In 2010 I spent 8 months in the worst job I ever had. For the last 5 or so of those months I was the company’s first an only Scrum Master. The individuals I worked with said that it was the best experience of their careers. This is a story of those 5 months.

I was their first iOS developer. For the first three months my managers told me there wasn’t enough work. Instead I worked on Wordpress sites. When the day came to start iOS work my manager told me that the first mobile project is behind, and client was pissed.

Turns out, the design group and leaders were already well into the project and had nothing to show for it. Meanwhile the client was receiving invoices for work but there were no signs of a mobile app in sight. I felt I was about to tell everyone that they had built their house on a volcano that was about to erupt.

This company had no previous experience doing any mobile work at all. They did their work until now assuming it would be like any other Wordpress site. This is like finding out you are responsible for building a custom built home when all you know are pop-up tents.

I began to educate everyone about the world of mobile development. I could taste their despair. They had no idea what they were going to do about this project, or the next three that were being signed. Thats right, these same mistakes were already in the wild on more of these projects.

I proposed we move to running these mobile projects using Scrum instead. There was cautious acceptance. Desperation is funny like that.

I formed the team of a developer (Myself), the UX person, a designer, and project manager. The project manager, the poor creature, felt lost without their ticketing tools. I gave them a more important job, talking to the client. They would build a relationship so strong with them that they are the client when they speak. No PM I worked with during my time had any interest in this, and fell back to invoicing and organizing.

Lets pause to explain a little bit about the process before we started using Scrum. A client would come in with an idea for a website or mobile app. Our sales and managers would then write a vague contract with a hard estimate. Then the project manager entered all those estimates into the project management tool. Now, we no longer had estimates but obligations. The clients and our contracts were often specific about not exceeding our quotes. Then the project manager gave access to the project to the developers. Developers would load the custom built stopwatch, and select the relevant task. Then the stopwatch would tell you how much time you’ve spent on that task compared to how much you have. Going over resulted in discipline. Not billing enough resulted in discipline. As a side note, as an entry level developer, I had a weekly quota of 33 billable hours. I was offered a promotion which would demanded I bill 37 hours. I refused the promotion.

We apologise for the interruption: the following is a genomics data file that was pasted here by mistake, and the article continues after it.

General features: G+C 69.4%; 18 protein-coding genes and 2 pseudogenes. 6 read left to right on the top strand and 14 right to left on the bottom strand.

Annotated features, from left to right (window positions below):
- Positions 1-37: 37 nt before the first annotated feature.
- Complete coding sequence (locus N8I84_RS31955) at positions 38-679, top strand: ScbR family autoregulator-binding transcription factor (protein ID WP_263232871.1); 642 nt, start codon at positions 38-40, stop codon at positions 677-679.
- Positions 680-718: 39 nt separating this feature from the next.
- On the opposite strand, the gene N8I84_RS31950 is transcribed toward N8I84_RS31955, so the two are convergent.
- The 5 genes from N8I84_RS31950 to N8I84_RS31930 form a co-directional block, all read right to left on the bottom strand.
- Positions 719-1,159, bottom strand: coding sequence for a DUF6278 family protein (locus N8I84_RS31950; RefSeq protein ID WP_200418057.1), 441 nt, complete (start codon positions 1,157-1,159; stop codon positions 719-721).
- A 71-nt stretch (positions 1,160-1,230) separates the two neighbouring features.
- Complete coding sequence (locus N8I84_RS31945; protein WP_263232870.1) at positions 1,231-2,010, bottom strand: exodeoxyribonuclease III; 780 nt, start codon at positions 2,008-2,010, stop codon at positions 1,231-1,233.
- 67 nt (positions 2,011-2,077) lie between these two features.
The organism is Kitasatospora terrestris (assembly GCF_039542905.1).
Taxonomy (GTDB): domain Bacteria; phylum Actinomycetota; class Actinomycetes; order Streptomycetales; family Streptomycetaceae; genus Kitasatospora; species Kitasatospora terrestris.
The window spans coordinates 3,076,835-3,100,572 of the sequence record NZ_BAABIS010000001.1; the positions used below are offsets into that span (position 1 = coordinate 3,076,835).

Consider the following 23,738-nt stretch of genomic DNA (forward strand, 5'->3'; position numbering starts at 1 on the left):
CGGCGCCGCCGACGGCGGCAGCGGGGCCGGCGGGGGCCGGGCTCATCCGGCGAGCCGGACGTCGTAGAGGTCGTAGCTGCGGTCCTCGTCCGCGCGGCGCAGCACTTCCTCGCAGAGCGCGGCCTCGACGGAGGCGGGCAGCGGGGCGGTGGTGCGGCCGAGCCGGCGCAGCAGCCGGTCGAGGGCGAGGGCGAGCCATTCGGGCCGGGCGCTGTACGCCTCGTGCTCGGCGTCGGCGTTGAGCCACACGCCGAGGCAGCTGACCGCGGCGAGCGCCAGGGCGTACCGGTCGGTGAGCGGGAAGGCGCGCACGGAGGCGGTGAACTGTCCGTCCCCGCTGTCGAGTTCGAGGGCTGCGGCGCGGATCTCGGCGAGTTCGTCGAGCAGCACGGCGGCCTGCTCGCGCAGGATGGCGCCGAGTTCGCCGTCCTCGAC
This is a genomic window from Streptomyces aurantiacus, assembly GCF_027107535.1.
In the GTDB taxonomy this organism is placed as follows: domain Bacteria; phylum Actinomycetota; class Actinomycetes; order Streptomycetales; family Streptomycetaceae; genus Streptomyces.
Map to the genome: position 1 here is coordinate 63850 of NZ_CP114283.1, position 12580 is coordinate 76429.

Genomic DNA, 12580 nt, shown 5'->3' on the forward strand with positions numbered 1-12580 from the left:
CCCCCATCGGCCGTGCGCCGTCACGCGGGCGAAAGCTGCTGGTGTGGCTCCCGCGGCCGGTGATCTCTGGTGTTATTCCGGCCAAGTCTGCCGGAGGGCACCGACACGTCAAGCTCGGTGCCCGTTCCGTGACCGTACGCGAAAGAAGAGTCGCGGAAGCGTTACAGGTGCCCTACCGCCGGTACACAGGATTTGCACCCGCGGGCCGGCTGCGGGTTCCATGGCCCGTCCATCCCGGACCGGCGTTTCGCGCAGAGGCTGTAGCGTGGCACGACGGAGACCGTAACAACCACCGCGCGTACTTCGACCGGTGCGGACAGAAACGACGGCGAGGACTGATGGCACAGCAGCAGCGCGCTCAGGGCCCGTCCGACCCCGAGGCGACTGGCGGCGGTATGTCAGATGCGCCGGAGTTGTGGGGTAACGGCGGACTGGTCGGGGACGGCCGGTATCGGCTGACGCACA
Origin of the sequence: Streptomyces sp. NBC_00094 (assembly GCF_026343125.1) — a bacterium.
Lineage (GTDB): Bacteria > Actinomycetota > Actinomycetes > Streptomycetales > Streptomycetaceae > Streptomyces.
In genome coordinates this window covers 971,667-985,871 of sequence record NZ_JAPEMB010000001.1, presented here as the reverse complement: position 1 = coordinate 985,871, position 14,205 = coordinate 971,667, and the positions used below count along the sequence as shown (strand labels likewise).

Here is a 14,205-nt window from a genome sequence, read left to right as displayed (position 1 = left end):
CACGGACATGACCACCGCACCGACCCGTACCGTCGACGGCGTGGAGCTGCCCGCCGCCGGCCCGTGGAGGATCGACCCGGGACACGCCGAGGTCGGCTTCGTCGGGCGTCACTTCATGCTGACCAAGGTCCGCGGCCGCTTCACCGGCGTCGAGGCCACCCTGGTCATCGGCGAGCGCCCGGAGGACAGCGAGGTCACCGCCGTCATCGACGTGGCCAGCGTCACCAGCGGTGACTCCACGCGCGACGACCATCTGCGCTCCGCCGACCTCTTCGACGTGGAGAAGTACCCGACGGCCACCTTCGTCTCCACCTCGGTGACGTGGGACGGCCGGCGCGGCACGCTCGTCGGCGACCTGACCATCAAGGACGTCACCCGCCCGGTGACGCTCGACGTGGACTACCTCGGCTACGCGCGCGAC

Anyway, as we organized our Scrum team, we needed to build our backlog with user stories. This didn’t fit into our neat little PM tooling and stopwatch world. So took a big bet and played one of the last hands I had. I said we were going to bill on any ticket that was convenient, and invoice our client every iteration. They could walk away after any iteration with the work they had, or agree to fund us for one more iteration. Our billing would appear hourly, but we would commit to one iteration at a time. This confused the hell out of everyone, but we could work on stories without the stopwatch.

Our first review came, and pissed off the client. They wanted to know why the app wasn’t finished and why it was missing features. We spent that review explaining how we would be working going forward. The second review they saw progress, and the conversation changed to was the next best thing to build. I began releasing the application every single day to our team and to the client. It was the team’s first mobile project so I released to them so they would have feedback on their work. I released to the client because I would rather they keep talking with us than be silent.

My managers walked over to my desk after around a month. They told me to stop releasing the application. My managers considered it unprofessional to release an incomplete or broken application. I disagreed, but told them I would comply. This also pissed off the clients.

I told them that my managers made this decision, and the easiest way to get this changed would be to talk to them. Within a few days my managers told me to start releasing again. Funny how that worked.

This first project was the beginning of a trend for the next few months. Every new mobile project we had a new designer. We would start from scratch with them. We taught them our process and to work alongside of us instead of ahead. They all said that they enjoyed it in the end. We released 6 mobile applications during these 5 months.

Before I left, the teams I worked with told me that the projects we had together were the best in their career. They wished they could all be like that.

I quit after those 5 months. We had managed to save the new mobile development side of the business. We transformed client relationships. Morale was at an all time high. I quit after the managers decided that these 5 projects were a one-off, and that Scrum could not work for the rest of the business.